Council to shut play areas for over a month in response to rising COVID cases

George Martin
·3 min read
LONDON, ENGLAND - JUNE 10: Children maintain social distancing measures while playing in the playground at Earlham Primary School, which is part of the Eko Trust on June 10, 2020 in London, England. As part of Covid-19 lockdown measures, Earlham Primary School is teaching smaller ‘bubbles’ of students, to help maintain social distancing measures. School staff have put into place many safety measures such as corridor signage for a one way system, regular supervised handwashing, temperature checks on arrival and enhanced cleaning regimes to keep pupils and staff as safe as possible. Bubbles of pupils are limited to six and each have their own well-ventilated space. The Government have announced it is set to drop plans for all English primary pupils to return to school before the end of the summer. (Photo by Justin Setterfield/Getty Images)
Children maintain social distancing measures in a London playground. (Getty)

A council is planning to shut play areas for at least a month in response to a sharp rise in coronavirus infections.

Stevenage Borough Council said all outdoor play areas in the Hertfordshire town will close from Monday 11 January onwards to curb infection rates in the area.

Outdoor gyms will also be shut under the measures, with the council saying that the decision will be reviewed after four weeks.

Notices will be placed outside all affected play areas and gyms to inform residents of the changes, the council said in a statement on its website.

A football lies on the empty playground of a primary school in east London, which has moved into the highest tier of coronavirus restrictions as a result of soaring case rates. (Photo by Yui Mok/PA Images via Getty Images)
Stevenage Borough Council said it was concerned about infections among children. (Getty)

A spokesperson for the council told the newspaper that a rise in infections among young people in the town had led to the emergency measures.

Councillor John Gardner said: “This was a difficult decision to make, as we know that play areas are a way to entertain children, especially when they’re not currently at school.

“But it is really important that we act now to help stop the spread of coronavirus.

“Our parks and open spaces remain open and there is plenty of space for people to exercise and enjoy the fresh air whilst maintaining social distancing.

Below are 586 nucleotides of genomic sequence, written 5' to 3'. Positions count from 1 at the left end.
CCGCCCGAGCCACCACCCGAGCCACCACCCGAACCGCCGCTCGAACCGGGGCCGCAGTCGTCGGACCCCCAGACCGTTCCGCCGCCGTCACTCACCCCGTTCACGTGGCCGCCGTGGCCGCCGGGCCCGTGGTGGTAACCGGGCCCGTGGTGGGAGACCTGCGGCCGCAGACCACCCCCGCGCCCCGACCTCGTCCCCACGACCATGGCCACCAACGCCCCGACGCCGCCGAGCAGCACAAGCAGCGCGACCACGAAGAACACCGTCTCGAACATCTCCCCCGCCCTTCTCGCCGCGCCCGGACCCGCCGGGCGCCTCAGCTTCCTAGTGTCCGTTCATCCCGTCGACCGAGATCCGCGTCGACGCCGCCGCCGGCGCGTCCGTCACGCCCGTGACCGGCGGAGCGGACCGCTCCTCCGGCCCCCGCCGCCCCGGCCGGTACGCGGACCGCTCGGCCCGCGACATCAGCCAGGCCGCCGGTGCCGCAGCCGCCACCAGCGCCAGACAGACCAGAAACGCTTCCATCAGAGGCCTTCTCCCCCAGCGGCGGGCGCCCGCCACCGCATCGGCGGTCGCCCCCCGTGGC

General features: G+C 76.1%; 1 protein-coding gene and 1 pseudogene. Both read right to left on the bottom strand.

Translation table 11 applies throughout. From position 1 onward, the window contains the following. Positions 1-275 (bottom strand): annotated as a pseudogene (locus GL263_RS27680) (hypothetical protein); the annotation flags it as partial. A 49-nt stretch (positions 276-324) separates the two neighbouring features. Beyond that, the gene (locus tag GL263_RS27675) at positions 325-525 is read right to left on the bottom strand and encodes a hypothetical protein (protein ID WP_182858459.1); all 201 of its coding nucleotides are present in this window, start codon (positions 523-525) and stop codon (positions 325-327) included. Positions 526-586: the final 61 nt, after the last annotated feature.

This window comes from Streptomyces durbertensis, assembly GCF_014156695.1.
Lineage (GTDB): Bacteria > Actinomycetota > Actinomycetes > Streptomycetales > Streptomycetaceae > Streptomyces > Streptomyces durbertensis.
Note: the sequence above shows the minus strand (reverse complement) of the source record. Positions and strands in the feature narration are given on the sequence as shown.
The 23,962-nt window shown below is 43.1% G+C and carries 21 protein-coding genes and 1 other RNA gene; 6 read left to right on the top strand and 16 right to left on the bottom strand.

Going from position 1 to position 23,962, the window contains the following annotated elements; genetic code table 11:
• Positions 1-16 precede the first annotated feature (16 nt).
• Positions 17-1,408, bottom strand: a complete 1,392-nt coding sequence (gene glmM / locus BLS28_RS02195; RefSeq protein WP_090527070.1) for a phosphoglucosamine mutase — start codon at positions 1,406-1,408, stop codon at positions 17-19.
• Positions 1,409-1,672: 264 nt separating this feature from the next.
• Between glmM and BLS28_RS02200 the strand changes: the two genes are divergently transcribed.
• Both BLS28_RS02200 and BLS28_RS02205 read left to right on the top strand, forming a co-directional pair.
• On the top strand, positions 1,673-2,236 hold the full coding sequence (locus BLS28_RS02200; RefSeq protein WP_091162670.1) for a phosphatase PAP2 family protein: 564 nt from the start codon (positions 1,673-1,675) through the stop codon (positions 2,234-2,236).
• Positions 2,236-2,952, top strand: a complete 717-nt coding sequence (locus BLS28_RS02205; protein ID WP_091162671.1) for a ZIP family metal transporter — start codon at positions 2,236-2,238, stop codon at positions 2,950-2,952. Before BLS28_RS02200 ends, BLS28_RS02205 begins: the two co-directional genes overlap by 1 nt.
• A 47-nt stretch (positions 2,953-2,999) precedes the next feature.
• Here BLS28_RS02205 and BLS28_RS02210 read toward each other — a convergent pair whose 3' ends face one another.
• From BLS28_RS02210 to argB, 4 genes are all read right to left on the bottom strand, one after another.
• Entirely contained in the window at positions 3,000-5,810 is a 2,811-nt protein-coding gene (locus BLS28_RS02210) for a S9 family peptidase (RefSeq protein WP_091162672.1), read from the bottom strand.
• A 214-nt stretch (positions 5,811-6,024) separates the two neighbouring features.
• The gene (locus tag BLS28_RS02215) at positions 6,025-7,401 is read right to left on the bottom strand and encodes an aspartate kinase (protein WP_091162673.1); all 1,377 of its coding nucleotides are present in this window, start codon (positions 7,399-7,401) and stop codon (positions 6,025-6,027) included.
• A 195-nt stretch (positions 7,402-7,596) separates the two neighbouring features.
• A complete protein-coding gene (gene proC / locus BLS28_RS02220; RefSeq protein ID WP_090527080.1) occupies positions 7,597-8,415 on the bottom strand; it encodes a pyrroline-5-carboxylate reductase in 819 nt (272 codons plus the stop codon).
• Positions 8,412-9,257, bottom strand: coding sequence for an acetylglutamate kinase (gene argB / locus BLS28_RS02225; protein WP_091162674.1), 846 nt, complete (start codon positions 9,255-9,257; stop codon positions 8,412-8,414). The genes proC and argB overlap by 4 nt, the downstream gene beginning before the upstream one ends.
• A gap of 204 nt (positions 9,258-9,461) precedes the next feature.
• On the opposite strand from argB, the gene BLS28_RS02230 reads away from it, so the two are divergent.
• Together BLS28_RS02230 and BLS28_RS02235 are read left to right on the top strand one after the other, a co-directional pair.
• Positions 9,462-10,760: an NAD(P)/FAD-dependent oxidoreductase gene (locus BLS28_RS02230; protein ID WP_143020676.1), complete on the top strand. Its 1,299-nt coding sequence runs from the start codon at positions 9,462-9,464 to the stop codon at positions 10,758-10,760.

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“Large numbers of families have been visiting play areas which is making it difficult for people to keep their distance from those not in their household, so it’s important that we temporarily close them to help keep everyone safe.

“Rates have risen rapidly – including amongst those most likely to use the play areas – and we need to do all we can to keep rates of infection low and prevent Lister Hospital becoming overwhelmed. So please stick to the rules to keep yourself and others safe.”

Yahoo News UK has contacted Stevenage Borough Council for comment.

It comes as the number of younger people affected by COVID has in creased in recent weeks as the new variant continues to push cases up in all age groups.

Prof Russell Viner, president of Royal College of Paediatrics and Child Health, warned: "As cases in the community rise there will be a small increase in the number of children we see with COVID-19.

“But the overwhelming majority of children and young people have no symptoms or very mild illness only.”

Sir Simon Stevens, the chief executive of NHS England, has also warned that the average age of coronavirus patients is trending downwards.

He told the House of Commons' Public Accounts Committee last week: "In London perhaps one in 30 people has the coronavirus, in parts of London it may be twice that number.

"If you look across other regions of England the issue is that coronavirus is once again on the rise.

"In Merseyside in just the last week there has been a further 50 per cent increase in the number of COVID hospitalisations.

"So this is a very serious moment for the country and for the National Health Service.

"It’s worth remembering that this affects all ages – a quarter of the COVID admissions to hospital right now are for people aged under 55."

In the last few weeks adults aged 18-64 have accounted for 40% of daily COVID admissions to hospitals, data from Public Health England shows.

This compares to 40% for 65-84 year olds and 20% for the over-85s.

And there has been a steep rise in the numbers of people in their mid-40s to mid-60s becoming seriously ill with COVID and being admitted to intensive care units.

Watch: What is long COVID?